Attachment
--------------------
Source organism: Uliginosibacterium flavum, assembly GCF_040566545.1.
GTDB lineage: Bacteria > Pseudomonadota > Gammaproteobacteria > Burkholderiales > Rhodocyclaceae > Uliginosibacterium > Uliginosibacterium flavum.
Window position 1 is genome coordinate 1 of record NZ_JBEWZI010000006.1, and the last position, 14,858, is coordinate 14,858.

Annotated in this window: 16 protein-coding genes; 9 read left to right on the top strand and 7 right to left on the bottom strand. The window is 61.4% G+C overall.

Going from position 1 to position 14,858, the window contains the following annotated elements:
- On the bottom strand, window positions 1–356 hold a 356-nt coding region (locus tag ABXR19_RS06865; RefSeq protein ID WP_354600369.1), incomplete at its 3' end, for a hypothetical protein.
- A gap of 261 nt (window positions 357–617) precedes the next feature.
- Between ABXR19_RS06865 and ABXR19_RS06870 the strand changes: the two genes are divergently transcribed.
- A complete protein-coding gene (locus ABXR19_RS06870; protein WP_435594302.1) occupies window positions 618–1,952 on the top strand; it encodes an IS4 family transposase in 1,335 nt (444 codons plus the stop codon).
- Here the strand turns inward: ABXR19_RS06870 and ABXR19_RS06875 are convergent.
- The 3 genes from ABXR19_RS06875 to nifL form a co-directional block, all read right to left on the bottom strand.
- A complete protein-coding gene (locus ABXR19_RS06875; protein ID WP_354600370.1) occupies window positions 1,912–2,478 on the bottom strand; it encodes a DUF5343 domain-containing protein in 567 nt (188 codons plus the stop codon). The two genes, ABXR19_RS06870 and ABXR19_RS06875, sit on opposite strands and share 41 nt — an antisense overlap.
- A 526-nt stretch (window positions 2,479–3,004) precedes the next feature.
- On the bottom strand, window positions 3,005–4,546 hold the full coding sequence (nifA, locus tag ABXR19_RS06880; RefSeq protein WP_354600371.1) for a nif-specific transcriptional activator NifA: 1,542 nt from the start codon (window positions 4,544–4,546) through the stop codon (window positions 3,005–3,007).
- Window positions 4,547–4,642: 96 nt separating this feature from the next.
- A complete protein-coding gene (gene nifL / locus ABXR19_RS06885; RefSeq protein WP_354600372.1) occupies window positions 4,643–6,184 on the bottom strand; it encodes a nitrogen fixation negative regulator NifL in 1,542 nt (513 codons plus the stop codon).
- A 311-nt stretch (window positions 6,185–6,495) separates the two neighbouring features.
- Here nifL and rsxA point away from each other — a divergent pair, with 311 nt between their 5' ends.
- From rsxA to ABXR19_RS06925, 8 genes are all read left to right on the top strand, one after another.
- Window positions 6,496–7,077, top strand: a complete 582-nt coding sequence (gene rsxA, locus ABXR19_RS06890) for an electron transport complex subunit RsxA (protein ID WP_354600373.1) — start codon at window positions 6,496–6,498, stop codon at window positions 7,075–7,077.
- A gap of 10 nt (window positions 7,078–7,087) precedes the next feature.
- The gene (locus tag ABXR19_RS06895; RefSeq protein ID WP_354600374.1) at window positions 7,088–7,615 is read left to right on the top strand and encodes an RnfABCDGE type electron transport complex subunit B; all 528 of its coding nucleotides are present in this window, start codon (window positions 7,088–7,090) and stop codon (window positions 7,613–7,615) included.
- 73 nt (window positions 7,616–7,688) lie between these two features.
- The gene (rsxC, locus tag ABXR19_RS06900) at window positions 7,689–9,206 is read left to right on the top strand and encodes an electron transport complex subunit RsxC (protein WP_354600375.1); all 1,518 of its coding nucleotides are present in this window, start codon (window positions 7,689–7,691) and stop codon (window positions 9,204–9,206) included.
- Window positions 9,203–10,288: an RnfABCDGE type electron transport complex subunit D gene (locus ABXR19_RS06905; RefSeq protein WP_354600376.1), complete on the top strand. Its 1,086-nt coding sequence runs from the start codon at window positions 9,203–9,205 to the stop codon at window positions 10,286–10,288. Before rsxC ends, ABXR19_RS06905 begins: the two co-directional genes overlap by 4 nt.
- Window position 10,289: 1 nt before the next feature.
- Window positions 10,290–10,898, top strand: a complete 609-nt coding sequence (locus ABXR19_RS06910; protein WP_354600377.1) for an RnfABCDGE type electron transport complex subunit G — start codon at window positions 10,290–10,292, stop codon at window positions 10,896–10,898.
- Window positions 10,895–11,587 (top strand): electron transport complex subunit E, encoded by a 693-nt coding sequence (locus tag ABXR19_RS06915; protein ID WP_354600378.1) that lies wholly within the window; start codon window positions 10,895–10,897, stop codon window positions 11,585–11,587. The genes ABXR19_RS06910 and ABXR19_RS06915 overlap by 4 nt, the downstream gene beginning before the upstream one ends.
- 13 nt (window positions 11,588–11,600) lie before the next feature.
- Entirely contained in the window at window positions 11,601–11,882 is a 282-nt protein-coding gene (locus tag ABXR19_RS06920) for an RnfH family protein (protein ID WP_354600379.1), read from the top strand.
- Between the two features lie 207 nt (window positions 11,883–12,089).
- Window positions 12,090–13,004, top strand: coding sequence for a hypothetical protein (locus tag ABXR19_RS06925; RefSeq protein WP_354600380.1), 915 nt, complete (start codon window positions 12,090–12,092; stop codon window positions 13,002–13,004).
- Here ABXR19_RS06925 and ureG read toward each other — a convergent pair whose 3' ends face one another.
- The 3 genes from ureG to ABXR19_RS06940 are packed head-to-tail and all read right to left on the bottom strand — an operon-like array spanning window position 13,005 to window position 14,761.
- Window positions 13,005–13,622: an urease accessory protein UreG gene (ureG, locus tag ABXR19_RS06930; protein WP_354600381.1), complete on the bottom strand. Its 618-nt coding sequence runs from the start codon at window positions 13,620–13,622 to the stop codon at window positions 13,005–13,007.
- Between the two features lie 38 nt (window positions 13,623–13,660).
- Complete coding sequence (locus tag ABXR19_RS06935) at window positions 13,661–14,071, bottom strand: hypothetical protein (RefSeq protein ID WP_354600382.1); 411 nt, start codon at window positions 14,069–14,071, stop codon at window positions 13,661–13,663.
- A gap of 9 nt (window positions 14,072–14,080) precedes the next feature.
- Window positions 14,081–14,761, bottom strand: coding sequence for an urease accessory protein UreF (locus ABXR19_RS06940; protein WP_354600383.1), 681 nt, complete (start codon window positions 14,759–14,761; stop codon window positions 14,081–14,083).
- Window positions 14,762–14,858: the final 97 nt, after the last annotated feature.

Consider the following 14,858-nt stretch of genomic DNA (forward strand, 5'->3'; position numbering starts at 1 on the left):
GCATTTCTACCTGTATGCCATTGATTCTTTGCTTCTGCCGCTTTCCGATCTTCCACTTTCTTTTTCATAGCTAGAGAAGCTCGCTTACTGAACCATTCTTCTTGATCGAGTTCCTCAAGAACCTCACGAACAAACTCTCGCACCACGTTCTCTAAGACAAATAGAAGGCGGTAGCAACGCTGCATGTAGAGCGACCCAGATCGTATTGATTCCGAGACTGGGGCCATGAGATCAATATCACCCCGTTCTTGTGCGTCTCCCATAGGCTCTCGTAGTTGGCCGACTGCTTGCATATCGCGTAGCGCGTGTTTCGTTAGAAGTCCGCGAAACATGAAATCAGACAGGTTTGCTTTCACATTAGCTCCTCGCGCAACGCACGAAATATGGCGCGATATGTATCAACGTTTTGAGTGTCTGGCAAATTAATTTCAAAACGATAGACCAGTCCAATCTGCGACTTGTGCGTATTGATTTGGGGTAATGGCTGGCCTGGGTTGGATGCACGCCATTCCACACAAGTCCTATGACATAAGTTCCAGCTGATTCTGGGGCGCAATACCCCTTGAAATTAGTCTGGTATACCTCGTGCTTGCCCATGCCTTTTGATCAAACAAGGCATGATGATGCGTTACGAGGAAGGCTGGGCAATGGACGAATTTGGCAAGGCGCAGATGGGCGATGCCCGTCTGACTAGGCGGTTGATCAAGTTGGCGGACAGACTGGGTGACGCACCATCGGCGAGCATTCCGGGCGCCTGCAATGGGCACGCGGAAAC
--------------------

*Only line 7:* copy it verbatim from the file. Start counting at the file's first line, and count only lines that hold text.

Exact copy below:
- A gap of 261 nt (window positions 357–617) precedes the next feature.